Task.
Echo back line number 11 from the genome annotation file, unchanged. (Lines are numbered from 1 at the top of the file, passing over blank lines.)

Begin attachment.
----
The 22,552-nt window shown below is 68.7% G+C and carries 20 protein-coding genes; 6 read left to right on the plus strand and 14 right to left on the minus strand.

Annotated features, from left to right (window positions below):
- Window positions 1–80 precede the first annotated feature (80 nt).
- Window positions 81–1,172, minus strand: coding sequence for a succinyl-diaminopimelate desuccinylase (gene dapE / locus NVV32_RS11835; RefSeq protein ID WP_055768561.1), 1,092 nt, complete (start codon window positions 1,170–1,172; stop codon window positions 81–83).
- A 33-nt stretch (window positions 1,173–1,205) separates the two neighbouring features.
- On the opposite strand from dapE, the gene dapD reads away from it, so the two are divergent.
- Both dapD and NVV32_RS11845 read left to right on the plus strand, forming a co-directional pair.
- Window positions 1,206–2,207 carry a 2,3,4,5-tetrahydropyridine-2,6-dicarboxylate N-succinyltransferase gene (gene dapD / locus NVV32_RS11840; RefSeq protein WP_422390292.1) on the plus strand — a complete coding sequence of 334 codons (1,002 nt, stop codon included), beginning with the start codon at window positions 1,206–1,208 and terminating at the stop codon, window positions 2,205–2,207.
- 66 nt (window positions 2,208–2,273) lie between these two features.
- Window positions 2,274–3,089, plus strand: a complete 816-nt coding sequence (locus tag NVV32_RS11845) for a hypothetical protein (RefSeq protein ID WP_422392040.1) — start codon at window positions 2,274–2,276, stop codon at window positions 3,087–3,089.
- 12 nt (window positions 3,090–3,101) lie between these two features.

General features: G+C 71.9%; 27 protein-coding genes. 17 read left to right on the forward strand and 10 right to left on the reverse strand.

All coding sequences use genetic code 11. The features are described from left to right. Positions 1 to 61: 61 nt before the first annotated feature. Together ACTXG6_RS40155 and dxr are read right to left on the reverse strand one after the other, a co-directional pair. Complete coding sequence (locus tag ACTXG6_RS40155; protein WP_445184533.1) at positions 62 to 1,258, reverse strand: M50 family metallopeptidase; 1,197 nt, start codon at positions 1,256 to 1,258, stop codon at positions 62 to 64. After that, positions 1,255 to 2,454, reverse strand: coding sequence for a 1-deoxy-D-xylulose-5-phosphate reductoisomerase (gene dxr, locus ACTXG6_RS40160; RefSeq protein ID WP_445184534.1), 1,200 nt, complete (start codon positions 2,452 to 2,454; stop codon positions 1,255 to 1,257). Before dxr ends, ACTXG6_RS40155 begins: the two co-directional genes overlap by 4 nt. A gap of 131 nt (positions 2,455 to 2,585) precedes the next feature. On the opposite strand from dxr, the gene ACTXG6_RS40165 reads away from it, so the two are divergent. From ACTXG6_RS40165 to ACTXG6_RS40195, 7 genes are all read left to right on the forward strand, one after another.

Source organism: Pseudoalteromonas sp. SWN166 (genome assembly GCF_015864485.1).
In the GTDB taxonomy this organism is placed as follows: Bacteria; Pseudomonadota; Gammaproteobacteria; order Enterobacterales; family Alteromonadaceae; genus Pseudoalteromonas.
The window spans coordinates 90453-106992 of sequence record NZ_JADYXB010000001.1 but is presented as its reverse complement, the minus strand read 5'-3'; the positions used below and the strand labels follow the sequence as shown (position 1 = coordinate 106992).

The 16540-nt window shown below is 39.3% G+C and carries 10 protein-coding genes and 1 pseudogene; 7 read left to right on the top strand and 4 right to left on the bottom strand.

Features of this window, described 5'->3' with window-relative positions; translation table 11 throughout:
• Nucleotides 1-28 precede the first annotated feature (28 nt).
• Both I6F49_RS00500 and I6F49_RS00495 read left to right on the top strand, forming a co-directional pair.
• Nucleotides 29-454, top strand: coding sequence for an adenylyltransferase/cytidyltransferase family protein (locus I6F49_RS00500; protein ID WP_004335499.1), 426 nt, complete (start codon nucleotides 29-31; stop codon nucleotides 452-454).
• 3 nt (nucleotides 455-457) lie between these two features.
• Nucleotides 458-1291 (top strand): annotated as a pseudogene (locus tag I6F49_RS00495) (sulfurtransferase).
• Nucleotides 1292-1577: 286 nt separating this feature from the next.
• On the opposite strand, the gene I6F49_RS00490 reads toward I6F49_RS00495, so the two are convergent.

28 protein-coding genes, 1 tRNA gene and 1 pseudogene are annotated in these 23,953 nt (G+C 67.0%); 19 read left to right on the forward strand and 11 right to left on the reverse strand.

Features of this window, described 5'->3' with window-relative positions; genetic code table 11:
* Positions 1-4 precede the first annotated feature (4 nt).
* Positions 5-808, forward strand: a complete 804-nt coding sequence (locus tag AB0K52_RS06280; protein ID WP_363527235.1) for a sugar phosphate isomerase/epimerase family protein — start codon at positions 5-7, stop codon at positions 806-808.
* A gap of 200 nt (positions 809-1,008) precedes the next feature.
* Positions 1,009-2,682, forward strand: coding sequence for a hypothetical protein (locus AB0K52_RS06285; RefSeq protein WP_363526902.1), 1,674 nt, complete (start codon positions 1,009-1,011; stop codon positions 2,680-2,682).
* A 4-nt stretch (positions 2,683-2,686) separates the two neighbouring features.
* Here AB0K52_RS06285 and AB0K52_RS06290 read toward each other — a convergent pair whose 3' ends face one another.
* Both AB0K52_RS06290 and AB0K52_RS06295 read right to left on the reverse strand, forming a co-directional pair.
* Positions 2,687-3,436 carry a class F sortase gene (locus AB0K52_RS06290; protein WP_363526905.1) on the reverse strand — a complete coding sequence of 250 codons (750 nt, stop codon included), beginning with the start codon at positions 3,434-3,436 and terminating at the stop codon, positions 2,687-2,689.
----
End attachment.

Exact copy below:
- 12 nt (window positions 3,090–3,101) lie between these two features.